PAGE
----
Nearly all participants had heard of patients injecting into their VADs (specifically PICC and IV lines). Participants implied that hospitalized PWID with VAD would have at least contemplated participating in the practice. Some participants had unsuccessfully attempted to inject into their VADs, but a few had successfully injected into their VADs at least once during their current hospitalization, or during previous hospitalizations.

“You just connect her and…dial in direct”: reasons for injecting into a VAD

The primary motivation reported for this practice was easier venous access, because many participants and their peers had vein damage associated with long-term injection drug use or improper injection techniques. Injecting into their VADs was seen as “quicker,” “easy,” and “convenient” for people whose “veins [were] …all done.” Participants perceived injecting into a VAD as less harmful than prolonged attempts to secure venous access because it reduced the frequency of injection site injury and associated infection risks. Participants also described that acute withdrawal could complicate injection drug use and challenge venous access, further increasing the appeal of injecting into a VAD. As “Allison” told us:

‘Oh my god, some mornings, when it’s my first fix and I can’t do it and I just want to cry or just want to scream. It sometimes, it actually brings me to the point of tears because I can’t get it…It’s frustrating…It’s easier to [inject in your VAD] than having to find a vein and chance missing it. If you miss it then there goes the first shot you know. The strongest shot. The shot that counts.

For some participants, the frustration associated with finding venous access was so severe that they described wanting a dedicated VAD for drug use while in hospital and even to be discharged from hospital care with their VAD intact.

Well, they’re always going to use [their VAD] because you know, they don’t have to dig in their skin or anything, it’s a perfect little port. And you know, when a person is leaving [hospital] they’re all like, no you can’t leave with that. Let them, you’re only helping so that they’re not going to go digging around in their skin and stuff. - ‘Carl’

A few participants described how the psychoactive effects of drugs were stronger when using a VAD compared to injecting intravenously and believed some people may prefer injecting via this route.

I’ve done it. Yeah…It’s just an easy don’t have to mark yourself up, you don’t have to look for nothing, you just connect her and...dial in direct...I think it just hits you a little bit harder and faster...somebody that wants to get high, yeah, it’s probably the more enticing route to go. - ‘Kenneth’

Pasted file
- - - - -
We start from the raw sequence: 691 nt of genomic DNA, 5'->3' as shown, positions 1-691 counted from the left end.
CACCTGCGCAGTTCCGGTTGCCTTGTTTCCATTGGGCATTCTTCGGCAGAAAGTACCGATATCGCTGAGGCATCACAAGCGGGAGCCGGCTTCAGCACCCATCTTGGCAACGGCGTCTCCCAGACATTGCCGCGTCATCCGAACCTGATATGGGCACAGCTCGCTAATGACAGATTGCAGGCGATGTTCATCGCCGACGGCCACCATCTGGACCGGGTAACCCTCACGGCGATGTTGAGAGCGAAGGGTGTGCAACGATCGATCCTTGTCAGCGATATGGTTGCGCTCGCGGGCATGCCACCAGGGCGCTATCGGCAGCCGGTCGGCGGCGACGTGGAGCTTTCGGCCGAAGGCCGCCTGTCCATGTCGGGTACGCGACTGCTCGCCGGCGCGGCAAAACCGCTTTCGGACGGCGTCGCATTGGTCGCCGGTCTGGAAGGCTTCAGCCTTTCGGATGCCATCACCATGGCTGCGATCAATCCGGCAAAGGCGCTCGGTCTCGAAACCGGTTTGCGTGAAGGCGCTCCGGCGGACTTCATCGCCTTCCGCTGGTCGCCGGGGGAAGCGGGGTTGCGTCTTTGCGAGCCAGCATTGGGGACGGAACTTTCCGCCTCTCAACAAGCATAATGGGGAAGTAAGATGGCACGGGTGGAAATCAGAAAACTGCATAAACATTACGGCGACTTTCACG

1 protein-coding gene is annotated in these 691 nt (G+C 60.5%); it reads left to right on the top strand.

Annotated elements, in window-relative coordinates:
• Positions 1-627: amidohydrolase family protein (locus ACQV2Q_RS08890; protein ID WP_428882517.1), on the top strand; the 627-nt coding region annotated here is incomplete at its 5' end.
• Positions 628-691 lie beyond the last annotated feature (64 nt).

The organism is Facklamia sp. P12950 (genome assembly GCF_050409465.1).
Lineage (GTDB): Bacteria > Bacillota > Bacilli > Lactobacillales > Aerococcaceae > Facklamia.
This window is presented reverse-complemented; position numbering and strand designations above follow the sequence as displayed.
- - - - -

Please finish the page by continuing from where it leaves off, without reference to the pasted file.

“One awful, fuckin’ big chance”: awareness of potential risks

Participants who actively injected into VADs, or those who supported the practice, either described no associated risks or implied that the benefits of injecting outweighed the risks. Yet most refrained entirely from the practice or reported stopping when they learned of potential risks or experienced related harm. These participants perceived the practice as “scary,” “risky,” “dangerous,” and “one awful, fuckin’ big chance” and people who participate in it as “nuts.”

In terms of potential risks, participants worried that injecting into a VAD with non-sterile syringes or contaminated drugs could lead to circulatory issues or additional infection risks.

Oh yeah for sure. Right in the PICC line, for sure. It’s easy. It’s a mainline right to your veins. But that’s dangerous man, infection. Oh my god, lot of things, not good, I wouldn’t do it. I wouldn’t do it. I’m too scared. - ‘Leah’

In the process of diluting your might not even be able to see it but any particle...can be built right into that line, can get in your bloodstream and cause a clot, cause any kind of numerous problems, it’s very dangerous. - ‘Kenneth’

Many participants were also aware that some types of VADs provide more direct access to central veins and, as such, believed that injecting into these devices (i.e., PICC lines) may increase their risk of overdose. For example, “Silvia” described contemplating injecting into her PICC line but ultimately refrained. According to her, “I was actually thinking of it too, but then I thought… no, that’s a little bit too close to my heart.” “Silvia” did, however, describe a desire to inject into a VAD that was not a PICC line because of her struggles to inject herself. “Silvia’s” first experience with injecting drugs was when she was thirteen years old and after thirty years of use, she had developed severe venous damage. According to “Silvia”:

Like we could put it in there and then you flush it and then you lock it...Make it safer...I’m not saying PICC line site either. But like where it won’t fall out...people are not getting their shot, because they’re wasting it, because they can’t get a line.

One participant described overdosing after injecting into her VAD. When we asked “Elsa” if she had ever injected into a VAD, “Elsa” reported doing so a few times in the past. According to “Elsa,” “I’ll never do that again, because it goes directly to your heart and I like, I almost died.” “Elsa” described recent engagements with local harm reduction organizations where she received safer drug use education, and she had also been prescribed methadone. These supports, along with a personal desire to reduce physical harms to herself, helped “Elsa” refrain drug use during her current hospitalization.